DOZENS of fuming passengers were out in force at Barnsley Interchange this week protesting a cut to a ‘lifeline’ bus service and South Yorkshire Mayor Oliver Coppard has thrown his weight behind the campaign.
Residents in the Kingstone ward have expressed their disappointment at Stagecoach for axing services and reducing frequency rates in October something which they say has left those in need with no choice but to use taxis to get into the town centre.
Service 22 was replaced by the new 22a and 22c, but at reduced times and locations, residents say prompting a mass public meeting which was held at St Edward’s Church on Racecommon Road last week.
At the end of the meeting, which was attended by Mayor Coppard, it was agreed they would hold a demonstration outside Barnsley Interchange calling for an end to the ‘axing’ of the service in the area.
It was organised by Ronnie Steele, who lives on Broadway, after he encountered numerous issues.
Dozens descended on the interchange much to the delight of Ronnie.
He told the Chronicle: “We’re protesting against what Stagecoach have done to our services.
“There used to be four services which went onto Broadway until last year and then they completely axed the service.
“There’s still hundreds of retired people living there relying on that bus service as a lifeline.
“In my view, because it’s been severed, a lot of people will just give up on the service.”
Ronnie is adamant that residents will ‘fight back’ for what they believe is right.
“We need everybody to know just what games Stagecoach are playing it’s a shabby thing to do,” he added.
“We want to send a strong message that we might be ageing, we might be retired but we are fighting.
“We’re fighting back to get that bus service reinstated.”
Mayor Coppard has backed the residents’ campaign and promised he is doing all he can to give the town a better bus service.
He told the Chronicle: “I’m here to support the people who are campaigning for better bus services in South Yorkshire.
“We do need better services in Barnsley.
“People are isolated in their homes, they can’t see friends and family, they can’t get to medical appointments and they can’t see the town centre and everything that it has to offer. That’s not okay.
“We’re trying to fix public transport here in South Yorkshire we need a partner both in government and private sector bus services.”
He added that ‘it’s not too much to ask’ for the government and bus services to provide an ‘effective’ service.
“There’s huge anger and frustrations about how the buses are run in South Yorkshire,” he said.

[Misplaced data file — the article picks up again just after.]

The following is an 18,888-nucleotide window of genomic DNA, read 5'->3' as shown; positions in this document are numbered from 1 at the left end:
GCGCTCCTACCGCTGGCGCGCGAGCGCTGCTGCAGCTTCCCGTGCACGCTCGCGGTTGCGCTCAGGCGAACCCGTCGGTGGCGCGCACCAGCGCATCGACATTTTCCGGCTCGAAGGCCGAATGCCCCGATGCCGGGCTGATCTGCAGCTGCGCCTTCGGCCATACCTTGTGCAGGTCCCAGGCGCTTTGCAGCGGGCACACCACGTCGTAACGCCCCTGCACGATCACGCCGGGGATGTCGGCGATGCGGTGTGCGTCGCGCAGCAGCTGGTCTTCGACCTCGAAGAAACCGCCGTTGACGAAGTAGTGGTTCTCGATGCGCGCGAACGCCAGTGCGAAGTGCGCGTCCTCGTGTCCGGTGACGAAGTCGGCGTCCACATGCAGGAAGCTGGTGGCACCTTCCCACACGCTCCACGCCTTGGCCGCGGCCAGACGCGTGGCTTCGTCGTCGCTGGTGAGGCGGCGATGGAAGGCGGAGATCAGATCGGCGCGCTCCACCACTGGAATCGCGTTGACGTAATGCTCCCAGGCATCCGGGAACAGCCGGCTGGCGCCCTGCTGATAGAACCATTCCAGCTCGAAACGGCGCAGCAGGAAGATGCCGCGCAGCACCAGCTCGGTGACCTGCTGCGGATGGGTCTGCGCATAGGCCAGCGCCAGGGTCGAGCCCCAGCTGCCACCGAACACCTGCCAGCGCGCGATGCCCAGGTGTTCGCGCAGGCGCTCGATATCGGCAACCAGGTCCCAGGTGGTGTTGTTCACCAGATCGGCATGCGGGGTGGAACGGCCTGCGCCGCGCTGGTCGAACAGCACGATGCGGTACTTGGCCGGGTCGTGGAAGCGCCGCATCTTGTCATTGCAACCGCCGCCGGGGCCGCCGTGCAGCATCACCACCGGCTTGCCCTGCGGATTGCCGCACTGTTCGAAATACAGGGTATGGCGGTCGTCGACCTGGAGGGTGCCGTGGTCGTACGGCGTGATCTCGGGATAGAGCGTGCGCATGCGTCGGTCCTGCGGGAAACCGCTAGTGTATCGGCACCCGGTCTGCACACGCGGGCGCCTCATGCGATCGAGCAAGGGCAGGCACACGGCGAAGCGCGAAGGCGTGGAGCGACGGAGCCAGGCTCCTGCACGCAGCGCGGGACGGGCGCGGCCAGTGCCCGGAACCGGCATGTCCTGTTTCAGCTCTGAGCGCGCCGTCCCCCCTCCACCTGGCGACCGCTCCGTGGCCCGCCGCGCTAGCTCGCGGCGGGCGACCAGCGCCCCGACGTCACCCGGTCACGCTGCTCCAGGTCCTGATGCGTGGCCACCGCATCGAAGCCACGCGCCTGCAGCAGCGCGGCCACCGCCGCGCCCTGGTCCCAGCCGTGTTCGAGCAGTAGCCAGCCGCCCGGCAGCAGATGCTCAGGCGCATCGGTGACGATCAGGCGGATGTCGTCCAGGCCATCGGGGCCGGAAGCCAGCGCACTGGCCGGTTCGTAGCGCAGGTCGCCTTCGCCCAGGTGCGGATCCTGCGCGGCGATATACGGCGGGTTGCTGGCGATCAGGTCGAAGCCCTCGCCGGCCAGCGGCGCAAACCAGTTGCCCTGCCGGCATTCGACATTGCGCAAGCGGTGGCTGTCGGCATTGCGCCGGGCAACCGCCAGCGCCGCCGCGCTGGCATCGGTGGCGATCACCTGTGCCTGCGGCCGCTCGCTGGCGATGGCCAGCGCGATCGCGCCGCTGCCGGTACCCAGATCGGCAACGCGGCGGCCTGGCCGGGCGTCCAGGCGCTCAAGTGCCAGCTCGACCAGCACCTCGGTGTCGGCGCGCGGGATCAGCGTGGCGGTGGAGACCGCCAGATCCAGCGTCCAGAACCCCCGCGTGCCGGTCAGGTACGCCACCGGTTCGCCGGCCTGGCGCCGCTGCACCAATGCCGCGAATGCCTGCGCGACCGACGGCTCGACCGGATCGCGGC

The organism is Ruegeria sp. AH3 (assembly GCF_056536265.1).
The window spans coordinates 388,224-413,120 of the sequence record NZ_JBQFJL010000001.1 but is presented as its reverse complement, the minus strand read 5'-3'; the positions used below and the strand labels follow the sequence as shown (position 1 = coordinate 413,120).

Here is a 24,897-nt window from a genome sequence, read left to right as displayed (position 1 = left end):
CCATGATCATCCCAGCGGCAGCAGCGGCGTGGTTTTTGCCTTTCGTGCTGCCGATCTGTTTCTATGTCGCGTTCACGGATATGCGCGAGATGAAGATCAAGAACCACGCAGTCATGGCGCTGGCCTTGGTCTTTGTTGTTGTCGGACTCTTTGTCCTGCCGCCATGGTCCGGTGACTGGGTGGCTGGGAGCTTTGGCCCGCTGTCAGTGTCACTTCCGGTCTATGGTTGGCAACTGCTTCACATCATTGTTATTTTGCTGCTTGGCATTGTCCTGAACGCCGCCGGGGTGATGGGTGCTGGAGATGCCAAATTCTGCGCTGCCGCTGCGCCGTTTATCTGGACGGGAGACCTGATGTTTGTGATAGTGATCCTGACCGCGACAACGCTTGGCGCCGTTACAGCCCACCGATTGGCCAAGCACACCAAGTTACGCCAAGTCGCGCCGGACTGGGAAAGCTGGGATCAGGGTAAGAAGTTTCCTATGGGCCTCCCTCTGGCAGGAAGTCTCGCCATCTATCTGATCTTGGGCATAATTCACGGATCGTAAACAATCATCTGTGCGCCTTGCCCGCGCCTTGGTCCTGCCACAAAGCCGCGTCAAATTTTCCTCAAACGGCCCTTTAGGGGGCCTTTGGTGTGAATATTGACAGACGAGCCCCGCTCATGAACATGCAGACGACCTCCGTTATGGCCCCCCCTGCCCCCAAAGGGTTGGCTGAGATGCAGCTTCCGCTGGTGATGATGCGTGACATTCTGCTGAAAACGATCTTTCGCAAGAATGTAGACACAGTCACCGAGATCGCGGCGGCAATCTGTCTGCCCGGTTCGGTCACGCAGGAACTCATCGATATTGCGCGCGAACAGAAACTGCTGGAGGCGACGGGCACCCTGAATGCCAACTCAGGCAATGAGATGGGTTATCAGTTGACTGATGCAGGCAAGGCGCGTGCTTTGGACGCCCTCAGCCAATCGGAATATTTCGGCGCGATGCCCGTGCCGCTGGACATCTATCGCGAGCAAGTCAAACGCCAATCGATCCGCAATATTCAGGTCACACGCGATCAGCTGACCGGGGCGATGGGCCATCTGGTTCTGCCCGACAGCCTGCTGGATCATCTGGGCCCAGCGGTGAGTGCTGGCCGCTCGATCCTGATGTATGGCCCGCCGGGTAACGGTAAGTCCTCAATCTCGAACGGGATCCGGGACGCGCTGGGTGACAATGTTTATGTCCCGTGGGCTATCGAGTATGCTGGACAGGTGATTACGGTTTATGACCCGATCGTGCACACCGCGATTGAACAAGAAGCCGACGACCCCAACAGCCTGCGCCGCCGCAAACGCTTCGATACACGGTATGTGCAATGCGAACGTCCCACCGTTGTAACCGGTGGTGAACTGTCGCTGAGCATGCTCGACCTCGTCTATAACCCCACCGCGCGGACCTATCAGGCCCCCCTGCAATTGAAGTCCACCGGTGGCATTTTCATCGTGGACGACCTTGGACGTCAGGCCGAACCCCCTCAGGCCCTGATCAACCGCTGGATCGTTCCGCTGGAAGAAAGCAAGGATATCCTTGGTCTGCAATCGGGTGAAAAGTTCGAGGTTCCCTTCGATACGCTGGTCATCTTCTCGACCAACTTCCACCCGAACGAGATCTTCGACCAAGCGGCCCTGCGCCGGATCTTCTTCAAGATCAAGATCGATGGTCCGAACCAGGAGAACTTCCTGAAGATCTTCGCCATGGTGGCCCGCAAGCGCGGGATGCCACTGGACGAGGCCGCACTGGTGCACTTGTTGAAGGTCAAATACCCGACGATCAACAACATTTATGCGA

“I remember we had world-class bus services here, 2p fares and all the rest of it and we need to get back there I’m not promising 2p fares but certainly an effective, efficient and reliable system that people can use.
“I don’t think that’s too much to ask.
“I don’t think people are being unreasonable.
“We need better funding from government, we need a fair deal which we haven’t had and we also need help from the bus companies.
“We’re doing everything we can, but we need those partners to help us too.”
George Arthur, a member of the Better Buses for South Yorkshire campaign, was also in attendance as protesters gathered outside the Stagecoach offices on the Arcade and he admits he was disappointed no representative was present.
He said: “We were hoping that Stagecoach would come and take on board what people are saying and decide if they could make arrangements.
“A large group of us went to the Stagecoach office on the Arcade but no-one would answer the intercom even though the lights were on inside which angered the residents. It’s literally a lifeline for some people.
“People’s lives are being disrupted.”
A further meeting will be held outside the interchange at noon on Monday, with the idea of petitions then being delivered to the bus giant’s bosses.
“We are fighting to get better bus services back in South Yorkshire,” he added.
“What’s happened with the bus services on Broadway is symptomatic of what’s happened elsewhere.
“It’s like a tsunami the rate we’re losing these services.
“We don’t just have to accept cuts, we can do something to stop them.”
Coun Chris Wray, who represents the Dodworth ward, has been working alongside the campaigners for a number of months.
He told the Chronicle: “It was great to see the showing for this.
“The people of Woodland Drive, Broadway, and elsewhere do not want to be cut from the rest of the town or the rest of the town from them and the medical centre.
“Stagecoach, suggesting it’s a short walk, was laughable, to say the least.
“You’re talking three-quarters of a mile for some, and that is a long way.”
A Stagecoach spokesperson said: “From October 29 2023, following discussions with South Yorkshire Mayoral Combined Authority, buses 22, 43 and 44 were replaced by new routes 22a and 22c. These provide new direct links to Barnsley Hospital and provide an improved frequency of up to four buses an hour between Barnsley and Gilroyd.
“We had to make some changes to services in this area as ridership on the 43/44 had reduced by 21 per cent over the last four years and costs to run them have increased by over 20 per cent during the same period, meaning they were no longer covering their running costs.
“We have met and had discussions with customers through the Barnsley Transport Users Group about these changes.
“Most passengers who live off Broadway are within 400 metres of an alternative bus stop with a frequent bus service. For anyone unable to walk the short distance, other alternatives such as Door 2 Door community transport are available to use for people who have difficulty using the mainstream public transport network.”